Meera - So what happens to our skin as we age?
Patrick - There are many factors that cause our skin to age. There is a genetic factor, then there are environmental factors which are probably the most important. There are a number of changes that go on in the skin. The skin becomes thinner so if you took the extreme of a lady in her eighties or nineties and looked at the back of her hand the skin is almost translucent and you can see the blood vessels. We get pigment changes, age spots and the elastic tissue, a bit like the cement between bricks, and the foundation of the skin starts to reduce in strength. That is part of the problem in developing sagging skin and wrinkles. So the supporting structure of the skin starts to become less elastic.
Meera - I can imagine that a loss of elasticity can cause sagging, as the skin is less taught. What about the wrinkles, why do they happen?
Patrick - There are different types of wrinkles. If you look at the forehead for example or around the eyes where there is a lot of muscular movement. The muscular movement plus damaged, aged skin produces wrinkles. As we go further down the face to for example the cheeks and down into the jaw line and the neck, that is more due to loss of volume in the skin so you lose fat and elastic tissue and we therefore get sagging. In that sagging you get wrinkles. It's a bit like letting a balloon down quickly; you're left with that crinkly appearance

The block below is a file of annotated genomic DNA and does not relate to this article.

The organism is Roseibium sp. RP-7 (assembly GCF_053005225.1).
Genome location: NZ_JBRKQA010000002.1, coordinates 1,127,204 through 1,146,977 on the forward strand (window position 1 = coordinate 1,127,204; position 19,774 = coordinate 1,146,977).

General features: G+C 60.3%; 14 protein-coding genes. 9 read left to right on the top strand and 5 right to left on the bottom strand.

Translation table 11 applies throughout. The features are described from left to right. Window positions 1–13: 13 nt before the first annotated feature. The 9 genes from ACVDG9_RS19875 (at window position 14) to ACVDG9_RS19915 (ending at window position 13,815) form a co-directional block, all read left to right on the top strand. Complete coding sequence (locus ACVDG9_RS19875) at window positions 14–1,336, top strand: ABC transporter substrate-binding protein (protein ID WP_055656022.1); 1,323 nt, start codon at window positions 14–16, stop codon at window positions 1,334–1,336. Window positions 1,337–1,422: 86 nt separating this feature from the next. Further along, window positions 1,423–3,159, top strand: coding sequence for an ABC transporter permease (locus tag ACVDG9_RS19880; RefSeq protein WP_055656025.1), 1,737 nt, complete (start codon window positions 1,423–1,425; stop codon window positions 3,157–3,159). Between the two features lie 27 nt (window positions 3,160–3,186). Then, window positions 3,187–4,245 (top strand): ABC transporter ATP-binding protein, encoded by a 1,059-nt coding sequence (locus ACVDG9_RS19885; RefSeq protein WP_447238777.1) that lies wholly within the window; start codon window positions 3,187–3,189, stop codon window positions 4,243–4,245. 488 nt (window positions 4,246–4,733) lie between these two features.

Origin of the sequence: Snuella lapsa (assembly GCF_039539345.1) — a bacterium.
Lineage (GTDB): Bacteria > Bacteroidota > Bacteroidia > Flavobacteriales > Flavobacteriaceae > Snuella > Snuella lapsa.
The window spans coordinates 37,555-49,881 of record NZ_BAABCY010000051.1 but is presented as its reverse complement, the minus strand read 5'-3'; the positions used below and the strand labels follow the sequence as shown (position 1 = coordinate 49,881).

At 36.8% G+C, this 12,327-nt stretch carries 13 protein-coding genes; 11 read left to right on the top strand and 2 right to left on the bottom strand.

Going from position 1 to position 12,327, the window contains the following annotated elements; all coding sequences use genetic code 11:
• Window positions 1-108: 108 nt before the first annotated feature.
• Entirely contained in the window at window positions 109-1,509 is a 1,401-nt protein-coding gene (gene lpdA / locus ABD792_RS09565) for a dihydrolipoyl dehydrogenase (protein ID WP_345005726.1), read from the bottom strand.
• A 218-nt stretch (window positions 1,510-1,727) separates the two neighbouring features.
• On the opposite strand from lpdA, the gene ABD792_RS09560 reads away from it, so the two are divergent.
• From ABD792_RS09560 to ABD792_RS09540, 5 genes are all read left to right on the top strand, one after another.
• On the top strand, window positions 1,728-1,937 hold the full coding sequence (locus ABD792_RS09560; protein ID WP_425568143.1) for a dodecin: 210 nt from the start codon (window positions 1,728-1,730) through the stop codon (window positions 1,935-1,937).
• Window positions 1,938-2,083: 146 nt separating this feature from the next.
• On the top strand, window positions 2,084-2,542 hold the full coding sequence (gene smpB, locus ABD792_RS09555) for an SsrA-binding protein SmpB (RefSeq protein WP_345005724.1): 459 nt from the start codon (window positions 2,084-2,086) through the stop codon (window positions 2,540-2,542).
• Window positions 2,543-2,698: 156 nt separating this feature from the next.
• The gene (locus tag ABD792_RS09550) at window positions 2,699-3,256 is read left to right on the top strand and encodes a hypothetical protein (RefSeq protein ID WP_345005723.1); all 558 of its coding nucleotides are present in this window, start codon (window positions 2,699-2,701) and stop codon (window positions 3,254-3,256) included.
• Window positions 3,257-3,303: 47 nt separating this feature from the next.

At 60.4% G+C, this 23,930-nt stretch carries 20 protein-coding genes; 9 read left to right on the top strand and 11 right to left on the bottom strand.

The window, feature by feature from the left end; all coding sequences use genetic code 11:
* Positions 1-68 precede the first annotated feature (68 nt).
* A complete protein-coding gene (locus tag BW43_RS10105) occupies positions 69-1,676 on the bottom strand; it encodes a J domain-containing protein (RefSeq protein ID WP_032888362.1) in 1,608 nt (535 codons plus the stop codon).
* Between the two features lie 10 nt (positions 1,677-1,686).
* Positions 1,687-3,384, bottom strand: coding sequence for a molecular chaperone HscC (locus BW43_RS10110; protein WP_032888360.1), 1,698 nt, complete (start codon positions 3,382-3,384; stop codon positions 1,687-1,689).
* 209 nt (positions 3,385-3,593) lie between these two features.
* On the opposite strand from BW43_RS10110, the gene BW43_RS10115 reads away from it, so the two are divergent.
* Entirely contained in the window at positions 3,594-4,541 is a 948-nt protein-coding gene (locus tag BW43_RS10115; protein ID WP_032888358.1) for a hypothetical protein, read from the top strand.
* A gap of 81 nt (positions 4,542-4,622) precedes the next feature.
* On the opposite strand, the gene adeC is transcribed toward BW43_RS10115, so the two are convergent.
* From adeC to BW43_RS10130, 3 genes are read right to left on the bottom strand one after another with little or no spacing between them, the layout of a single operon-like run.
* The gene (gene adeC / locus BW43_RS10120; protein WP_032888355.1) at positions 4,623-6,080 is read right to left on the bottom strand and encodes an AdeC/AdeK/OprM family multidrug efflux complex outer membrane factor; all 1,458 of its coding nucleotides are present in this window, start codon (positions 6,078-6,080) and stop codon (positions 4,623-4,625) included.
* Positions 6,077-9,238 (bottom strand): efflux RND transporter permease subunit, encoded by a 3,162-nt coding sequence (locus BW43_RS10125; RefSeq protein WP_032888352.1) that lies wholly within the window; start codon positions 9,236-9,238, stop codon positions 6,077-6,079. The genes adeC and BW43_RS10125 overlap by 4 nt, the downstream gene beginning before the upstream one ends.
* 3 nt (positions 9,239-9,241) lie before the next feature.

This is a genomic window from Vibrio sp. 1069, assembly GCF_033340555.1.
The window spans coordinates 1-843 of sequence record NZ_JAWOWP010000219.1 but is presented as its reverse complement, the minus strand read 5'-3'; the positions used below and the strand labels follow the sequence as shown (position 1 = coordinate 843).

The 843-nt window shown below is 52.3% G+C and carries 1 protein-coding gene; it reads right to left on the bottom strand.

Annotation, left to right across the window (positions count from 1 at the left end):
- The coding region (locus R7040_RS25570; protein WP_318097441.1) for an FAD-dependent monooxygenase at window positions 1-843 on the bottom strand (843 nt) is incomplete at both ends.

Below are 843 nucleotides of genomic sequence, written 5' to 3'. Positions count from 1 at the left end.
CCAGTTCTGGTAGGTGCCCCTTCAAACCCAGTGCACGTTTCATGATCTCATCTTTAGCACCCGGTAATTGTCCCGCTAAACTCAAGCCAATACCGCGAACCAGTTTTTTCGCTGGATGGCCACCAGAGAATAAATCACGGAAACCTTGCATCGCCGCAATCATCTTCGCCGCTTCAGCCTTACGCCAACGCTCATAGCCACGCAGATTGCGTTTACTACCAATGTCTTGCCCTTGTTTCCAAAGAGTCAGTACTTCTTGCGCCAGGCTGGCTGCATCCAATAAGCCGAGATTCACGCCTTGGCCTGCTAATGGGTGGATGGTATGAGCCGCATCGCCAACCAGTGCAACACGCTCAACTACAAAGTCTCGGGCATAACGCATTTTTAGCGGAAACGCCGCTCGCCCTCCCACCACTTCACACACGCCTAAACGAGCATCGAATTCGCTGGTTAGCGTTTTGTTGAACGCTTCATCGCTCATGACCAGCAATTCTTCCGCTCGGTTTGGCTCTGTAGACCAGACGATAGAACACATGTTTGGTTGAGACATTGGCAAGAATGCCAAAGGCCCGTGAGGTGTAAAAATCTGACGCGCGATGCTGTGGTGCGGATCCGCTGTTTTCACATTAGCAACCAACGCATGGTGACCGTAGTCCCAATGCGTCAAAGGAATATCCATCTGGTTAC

Meera - In our society today there is a wide range of products out there that people are resorting to in order to try and reverse these effects. What are these ingredients that are being used in the creams that are purely targeting people that are wanting to reverse their ageing?